In light of their other comic-based titles like The Walking Dead and The Wolf Among Us, Telltale would have no trouble working with the vibrant and pop art-esque style of Deadly Class. This, partnered with an intricate storyline and well-developed themes would provide players with an unforgettable experience that showcases a group of wasted youths in the era of Cold War paranoia and drug-induced fantasies. Deadly Class stands as one of the most thought-provoking and well-received comics in Image’s catalogue and a Telltale adaptation would only further cement its status as one of the best comics of this generation. (Carston Carasella)
As a student of comedy growing up I would love to see TellTale take a stab at being funny again. Sure The Walking Dead, Games Of Thrones, and Batman are all great worlds to tell stories around but it’s been a good while since they attempted to make us laugh. Better than just going back to an old I.P. or the Sam and Max style of storytelling, I’d like to see the episodic adventure game format applied to the classic sitcom. And instead of having a season tell one long overarching story, I want to see an attempt at having a selection of 5 or 6 single stories. With each episode being self-contained, it would allow for tighter storytelling and better chances to think out comic timing. While there have been funny adventure games over the years, you have to admit that most games that attempt humour try to be surreal to get laughs, or rely on sarcastic characters and quippy one liners. A sitcom style game would give the writers a lot more to work with. Enter Red Dwarf:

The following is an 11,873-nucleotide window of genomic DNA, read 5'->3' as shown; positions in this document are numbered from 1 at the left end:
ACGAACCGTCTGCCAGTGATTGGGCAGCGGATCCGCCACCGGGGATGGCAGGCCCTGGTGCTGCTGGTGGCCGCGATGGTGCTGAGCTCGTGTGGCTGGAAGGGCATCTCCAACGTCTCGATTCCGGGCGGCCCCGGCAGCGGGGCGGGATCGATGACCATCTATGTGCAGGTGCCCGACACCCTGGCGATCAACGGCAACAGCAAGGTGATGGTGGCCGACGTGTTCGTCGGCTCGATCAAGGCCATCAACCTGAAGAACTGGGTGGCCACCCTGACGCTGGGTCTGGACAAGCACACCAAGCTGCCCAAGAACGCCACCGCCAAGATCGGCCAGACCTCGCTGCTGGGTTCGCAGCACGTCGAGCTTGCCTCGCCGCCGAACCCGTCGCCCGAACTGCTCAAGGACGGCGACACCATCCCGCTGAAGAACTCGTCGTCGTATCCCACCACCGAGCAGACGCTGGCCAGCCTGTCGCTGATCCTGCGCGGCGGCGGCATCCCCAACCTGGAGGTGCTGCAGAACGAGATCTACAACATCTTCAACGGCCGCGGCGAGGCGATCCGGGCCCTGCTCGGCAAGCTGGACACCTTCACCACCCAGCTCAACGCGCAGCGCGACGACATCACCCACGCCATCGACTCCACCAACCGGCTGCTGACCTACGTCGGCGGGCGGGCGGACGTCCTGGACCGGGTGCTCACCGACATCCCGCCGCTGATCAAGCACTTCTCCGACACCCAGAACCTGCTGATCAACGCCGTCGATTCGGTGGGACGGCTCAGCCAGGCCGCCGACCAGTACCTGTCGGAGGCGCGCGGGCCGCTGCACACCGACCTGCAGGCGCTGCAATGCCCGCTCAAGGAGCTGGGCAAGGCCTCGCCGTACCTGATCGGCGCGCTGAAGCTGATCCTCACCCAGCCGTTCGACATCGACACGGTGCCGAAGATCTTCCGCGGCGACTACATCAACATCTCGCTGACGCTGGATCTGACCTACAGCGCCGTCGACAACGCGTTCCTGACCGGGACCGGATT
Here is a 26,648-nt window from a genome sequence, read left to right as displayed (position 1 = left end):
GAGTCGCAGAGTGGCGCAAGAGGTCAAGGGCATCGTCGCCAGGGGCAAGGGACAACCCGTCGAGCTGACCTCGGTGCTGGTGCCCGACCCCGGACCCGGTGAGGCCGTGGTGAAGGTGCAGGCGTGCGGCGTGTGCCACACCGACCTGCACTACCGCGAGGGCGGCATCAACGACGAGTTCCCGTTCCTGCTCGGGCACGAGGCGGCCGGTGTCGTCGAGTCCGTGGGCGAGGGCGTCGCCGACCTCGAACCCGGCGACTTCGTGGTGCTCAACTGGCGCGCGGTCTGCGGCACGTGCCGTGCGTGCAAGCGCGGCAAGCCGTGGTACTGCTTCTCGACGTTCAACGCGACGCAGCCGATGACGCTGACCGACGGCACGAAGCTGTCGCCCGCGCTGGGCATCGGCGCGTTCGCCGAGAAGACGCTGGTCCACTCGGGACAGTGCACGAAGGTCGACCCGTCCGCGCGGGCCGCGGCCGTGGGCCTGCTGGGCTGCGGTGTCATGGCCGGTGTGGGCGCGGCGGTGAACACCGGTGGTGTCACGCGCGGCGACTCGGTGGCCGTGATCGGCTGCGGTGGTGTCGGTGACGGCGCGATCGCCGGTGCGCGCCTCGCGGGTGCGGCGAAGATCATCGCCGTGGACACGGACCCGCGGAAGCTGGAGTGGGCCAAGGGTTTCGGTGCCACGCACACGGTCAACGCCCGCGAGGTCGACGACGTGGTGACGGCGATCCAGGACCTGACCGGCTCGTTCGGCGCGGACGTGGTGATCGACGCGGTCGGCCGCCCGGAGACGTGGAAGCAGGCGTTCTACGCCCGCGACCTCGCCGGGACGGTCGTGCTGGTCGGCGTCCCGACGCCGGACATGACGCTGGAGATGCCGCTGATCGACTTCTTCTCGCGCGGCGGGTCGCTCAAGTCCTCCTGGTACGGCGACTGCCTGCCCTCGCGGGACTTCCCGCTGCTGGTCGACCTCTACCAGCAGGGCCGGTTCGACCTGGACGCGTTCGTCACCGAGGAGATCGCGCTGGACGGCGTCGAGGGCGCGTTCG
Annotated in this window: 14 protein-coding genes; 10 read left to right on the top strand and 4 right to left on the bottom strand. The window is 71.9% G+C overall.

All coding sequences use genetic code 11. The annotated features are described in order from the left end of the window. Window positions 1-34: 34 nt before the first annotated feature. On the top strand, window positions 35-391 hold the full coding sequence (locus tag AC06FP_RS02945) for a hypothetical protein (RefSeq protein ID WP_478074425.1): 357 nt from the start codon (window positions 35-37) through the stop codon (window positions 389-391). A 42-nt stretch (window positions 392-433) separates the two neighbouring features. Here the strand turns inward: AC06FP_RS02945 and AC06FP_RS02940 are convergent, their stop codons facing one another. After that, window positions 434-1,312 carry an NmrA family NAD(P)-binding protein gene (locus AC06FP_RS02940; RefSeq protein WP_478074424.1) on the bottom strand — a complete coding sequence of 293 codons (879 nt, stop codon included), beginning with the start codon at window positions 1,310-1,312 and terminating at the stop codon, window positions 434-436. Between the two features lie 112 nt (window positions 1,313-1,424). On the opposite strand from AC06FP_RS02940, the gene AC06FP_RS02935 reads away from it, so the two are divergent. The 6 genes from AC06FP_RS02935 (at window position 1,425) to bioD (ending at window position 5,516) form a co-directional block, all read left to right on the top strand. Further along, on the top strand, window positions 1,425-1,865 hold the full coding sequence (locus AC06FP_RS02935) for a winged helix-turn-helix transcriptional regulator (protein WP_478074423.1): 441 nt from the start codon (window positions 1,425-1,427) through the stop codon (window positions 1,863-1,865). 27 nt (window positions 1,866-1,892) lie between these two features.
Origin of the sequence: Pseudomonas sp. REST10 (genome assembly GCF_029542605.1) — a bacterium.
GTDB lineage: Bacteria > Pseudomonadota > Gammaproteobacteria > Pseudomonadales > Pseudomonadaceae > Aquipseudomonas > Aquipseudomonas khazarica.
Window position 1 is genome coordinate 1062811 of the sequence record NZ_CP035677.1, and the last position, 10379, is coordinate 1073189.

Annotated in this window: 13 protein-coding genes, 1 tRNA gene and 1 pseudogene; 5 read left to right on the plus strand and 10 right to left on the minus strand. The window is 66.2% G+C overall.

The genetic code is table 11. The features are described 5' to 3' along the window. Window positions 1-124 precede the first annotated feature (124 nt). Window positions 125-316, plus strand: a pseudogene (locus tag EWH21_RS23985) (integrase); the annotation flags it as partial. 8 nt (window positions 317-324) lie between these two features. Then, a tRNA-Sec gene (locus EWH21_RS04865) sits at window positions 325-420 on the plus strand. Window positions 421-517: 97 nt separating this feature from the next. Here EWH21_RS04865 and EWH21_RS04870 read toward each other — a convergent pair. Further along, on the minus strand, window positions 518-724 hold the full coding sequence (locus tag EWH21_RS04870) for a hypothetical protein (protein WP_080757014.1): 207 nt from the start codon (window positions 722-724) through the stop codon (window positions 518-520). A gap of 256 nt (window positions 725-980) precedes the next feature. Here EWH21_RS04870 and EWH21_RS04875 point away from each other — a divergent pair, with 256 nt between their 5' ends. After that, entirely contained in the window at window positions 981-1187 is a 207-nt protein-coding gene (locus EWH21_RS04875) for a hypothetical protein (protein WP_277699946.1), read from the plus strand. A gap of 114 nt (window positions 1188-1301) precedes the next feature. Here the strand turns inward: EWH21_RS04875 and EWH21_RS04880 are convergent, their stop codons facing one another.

Red Dwarf is ripe for the TellTale style of adventure games and it’s actually a wonder why this hasn’t been adapted already. The cast of lead characters have a wider range of personalities and backgrounds and lend themselves really well to the concept of multi-character based narratives. The sheer amount of potential for the creative application of one of the character’s skills or traits to solve a multi-layerd puzzle or problem would allow for interesting paths through an episode. Imagine swapping between Lister and Kryten on the fly in an area, or across different sections of the titular mining ship Red Dwarf itself. There’s also the potential for interaction between characters. Choosing one character could lead to very different results when compared to using another to interact with an NPC.